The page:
Alliance & Leicester has become the latest lender to warn of accuracy and validity issues relating to KFI (key facts illustration) data ahead of this weekend's historic shift in regulation of the mortgage market.
The company says it is “committed” to working with sourcing systems post-M-Day, but “will not take responsibility for the accuracy of its data on sourcing systems.”
”We will be ensuring that our information is 100% accurate before it is submitted to sourcing systems,” the company quotes its head of intermediary mortgages Mehrdad Yousefi.
”However, the accuracy of how the information will appear on the sourcing system will depend upon the quality of technology and the staff who manually input the information.”
”It is not entirely clear who will be responsible for the accuracy of data on online sourcing systems and Alliance & Leicester is keen to provide a clear stance on where we stand as early as possible.
"Responsibility for accuracy on online sourcing systems remains a grey area in the mortgage market and we have been in talks with the major system providers to iron out any potential obstacles. The problem we have is that once our data has been handed over to the sourcing system, we have no control over how it is entered, hence we cannot guarantee that the information will remain accurate.”
The debate on the accuracy of systems came to the fore in early September when HBOS and its five mortgage brands Halifax, Bank of Scotland, Intelligent Finance, Birmingham Midshires and TMB gave notice they too would only guarantee KFIs generated online through its own systems.
“The HBOS position is simple,” the group then said.
”The five brands within the group will make every effort to support sourcing systems in providing a compliant solution. However, at this stage verifying product data on every sourcing system in the UK is not feasible.”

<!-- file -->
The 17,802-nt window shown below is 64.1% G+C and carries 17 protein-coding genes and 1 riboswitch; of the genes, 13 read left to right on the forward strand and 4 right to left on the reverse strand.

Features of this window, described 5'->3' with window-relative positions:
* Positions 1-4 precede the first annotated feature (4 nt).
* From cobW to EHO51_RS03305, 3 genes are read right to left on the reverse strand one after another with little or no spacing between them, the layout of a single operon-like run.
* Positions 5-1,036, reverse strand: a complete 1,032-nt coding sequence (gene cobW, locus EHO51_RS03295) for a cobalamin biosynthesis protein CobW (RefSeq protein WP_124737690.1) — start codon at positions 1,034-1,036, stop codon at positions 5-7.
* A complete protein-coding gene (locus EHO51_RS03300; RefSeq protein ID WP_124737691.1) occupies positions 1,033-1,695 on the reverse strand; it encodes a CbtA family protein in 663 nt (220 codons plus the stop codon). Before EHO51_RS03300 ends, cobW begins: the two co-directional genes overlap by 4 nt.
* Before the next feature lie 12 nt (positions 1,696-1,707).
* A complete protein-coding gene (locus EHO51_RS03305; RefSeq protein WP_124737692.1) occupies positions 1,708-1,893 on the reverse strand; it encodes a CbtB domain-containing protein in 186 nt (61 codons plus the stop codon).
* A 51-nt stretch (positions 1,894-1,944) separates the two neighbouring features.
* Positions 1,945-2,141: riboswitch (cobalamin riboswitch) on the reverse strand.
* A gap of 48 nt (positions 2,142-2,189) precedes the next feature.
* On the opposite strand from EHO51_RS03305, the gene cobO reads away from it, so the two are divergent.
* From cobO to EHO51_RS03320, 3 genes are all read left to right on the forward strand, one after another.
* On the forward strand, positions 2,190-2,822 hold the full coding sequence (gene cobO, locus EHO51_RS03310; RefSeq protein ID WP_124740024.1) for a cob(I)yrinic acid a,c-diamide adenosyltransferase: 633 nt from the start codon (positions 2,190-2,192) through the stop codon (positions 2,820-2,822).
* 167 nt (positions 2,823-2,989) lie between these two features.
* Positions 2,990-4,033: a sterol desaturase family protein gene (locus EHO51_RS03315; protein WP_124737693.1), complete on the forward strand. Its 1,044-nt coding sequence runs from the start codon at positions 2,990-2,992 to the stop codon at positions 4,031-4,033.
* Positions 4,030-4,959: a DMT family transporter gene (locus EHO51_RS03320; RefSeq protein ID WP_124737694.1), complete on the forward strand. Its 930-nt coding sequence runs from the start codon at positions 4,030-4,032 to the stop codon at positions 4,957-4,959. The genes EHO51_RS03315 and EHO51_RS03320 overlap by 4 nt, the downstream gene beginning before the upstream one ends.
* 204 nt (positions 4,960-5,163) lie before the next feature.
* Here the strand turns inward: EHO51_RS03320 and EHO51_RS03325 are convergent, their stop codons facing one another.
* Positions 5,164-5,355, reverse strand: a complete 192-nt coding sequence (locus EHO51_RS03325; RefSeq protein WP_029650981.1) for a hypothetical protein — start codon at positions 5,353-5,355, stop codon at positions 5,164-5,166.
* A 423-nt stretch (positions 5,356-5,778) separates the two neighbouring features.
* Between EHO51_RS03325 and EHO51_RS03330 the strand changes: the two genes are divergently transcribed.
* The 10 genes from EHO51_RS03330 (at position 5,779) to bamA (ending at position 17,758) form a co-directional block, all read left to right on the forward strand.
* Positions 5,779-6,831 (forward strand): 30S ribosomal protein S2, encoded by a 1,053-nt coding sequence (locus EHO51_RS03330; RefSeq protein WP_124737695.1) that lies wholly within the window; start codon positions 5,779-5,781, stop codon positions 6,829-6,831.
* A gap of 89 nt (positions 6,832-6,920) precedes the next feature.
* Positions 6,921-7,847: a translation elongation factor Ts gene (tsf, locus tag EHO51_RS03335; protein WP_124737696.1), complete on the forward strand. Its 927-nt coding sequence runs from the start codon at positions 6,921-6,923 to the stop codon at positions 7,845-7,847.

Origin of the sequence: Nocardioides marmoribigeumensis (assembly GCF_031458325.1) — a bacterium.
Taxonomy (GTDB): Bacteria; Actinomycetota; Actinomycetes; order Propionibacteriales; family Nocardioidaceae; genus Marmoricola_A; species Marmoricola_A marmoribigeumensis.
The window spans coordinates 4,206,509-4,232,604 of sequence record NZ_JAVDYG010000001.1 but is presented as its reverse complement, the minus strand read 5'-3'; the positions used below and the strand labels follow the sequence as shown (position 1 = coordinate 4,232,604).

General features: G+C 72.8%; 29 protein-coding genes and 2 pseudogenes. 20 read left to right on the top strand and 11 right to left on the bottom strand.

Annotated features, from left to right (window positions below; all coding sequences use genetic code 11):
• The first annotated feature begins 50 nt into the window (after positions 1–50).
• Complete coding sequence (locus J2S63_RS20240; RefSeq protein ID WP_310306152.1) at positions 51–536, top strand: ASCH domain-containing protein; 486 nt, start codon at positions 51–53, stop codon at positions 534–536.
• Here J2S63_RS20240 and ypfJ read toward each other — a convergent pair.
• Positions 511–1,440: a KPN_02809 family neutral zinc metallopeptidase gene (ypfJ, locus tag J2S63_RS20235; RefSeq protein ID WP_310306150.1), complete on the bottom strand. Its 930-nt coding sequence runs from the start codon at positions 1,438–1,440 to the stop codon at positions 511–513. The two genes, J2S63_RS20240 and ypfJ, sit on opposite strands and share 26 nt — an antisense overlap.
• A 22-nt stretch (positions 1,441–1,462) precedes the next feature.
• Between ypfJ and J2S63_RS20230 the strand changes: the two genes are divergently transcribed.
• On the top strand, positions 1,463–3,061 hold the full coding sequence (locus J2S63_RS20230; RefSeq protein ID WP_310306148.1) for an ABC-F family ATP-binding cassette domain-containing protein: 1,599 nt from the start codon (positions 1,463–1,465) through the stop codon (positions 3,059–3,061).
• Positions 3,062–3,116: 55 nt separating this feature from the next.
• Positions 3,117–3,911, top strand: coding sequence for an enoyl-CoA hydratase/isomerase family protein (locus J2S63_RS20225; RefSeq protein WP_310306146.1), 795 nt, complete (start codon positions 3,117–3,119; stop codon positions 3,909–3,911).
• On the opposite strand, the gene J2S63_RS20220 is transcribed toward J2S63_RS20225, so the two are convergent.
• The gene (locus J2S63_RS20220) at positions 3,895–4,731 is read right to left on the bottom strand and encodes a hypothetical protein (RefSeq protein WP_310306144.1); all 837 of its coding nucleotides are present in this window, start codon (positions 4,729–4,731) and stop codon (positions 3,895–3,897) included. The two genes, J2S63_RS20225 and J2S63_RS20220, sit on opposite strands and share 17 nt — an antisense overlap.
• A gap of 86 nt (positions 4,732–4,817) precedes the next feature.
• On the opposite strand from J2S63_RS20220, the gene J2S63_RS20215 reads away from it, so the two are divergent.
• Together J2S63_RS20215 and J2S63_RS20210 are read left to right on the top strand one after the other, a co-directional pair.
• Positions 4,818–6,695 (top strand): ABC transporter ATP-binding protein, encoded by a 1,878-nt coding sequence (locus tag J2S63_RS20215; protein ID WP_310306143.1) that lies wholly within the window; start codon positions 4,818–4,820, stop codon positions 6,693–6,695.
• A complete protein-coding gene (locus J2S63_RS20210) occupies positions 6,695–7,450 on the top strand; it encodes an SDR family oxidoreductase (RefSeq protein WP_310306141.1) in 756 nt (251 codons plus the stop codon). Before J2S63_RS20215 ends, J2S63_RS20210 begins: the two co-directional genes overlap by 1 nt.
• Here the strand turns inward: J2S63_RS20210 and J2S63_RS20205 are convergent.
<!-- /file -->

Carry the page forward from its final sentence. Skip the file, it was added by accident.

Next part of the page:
”Post-M-Day the only HBOS KFI guaranteed to be accurate will be issued online from one of the HBOS brand websites.”
Responses from sourcing system providers suggest the lenders’ view is flawed because software developments have been based on regulatory ground rules that specifically allowed for tolerances of data manipulation.
Tolerences within 1% following M-Day are allowed according to FSA documents, as outlined in, for example, Mortgages: Conduct of Business (MCOB) rule 5.4.3.
KFI issues may become relegated to second spot, however, if the latest Council of Mortgage Lenders warning is borne out.
The Council says lenders may struggle to do business because of an imperfect mechanism to check that intermediaries they do business with are properly authorised.
The problem stems from heavy reliance on the FSA’s Register to tell who is authorised or not.
Intermediaries may be authorised yet still not appear on the Register, leading to delays as lenders carry out further checks – that is, if such additional checks are even possible: the CML says in practice the Register will be the only way reliable source for many lenders.
”Lenders do not want to reject or delay a customer’s application, but they cannot ignore that, from Monday, it will be a statutory requirement that they only do business with an authorised intermediary. If there are not straightforward and reliable ways of checking this, there could be some disruption, but lenders will make every effort to minimise this,” the CML says.IFAonline
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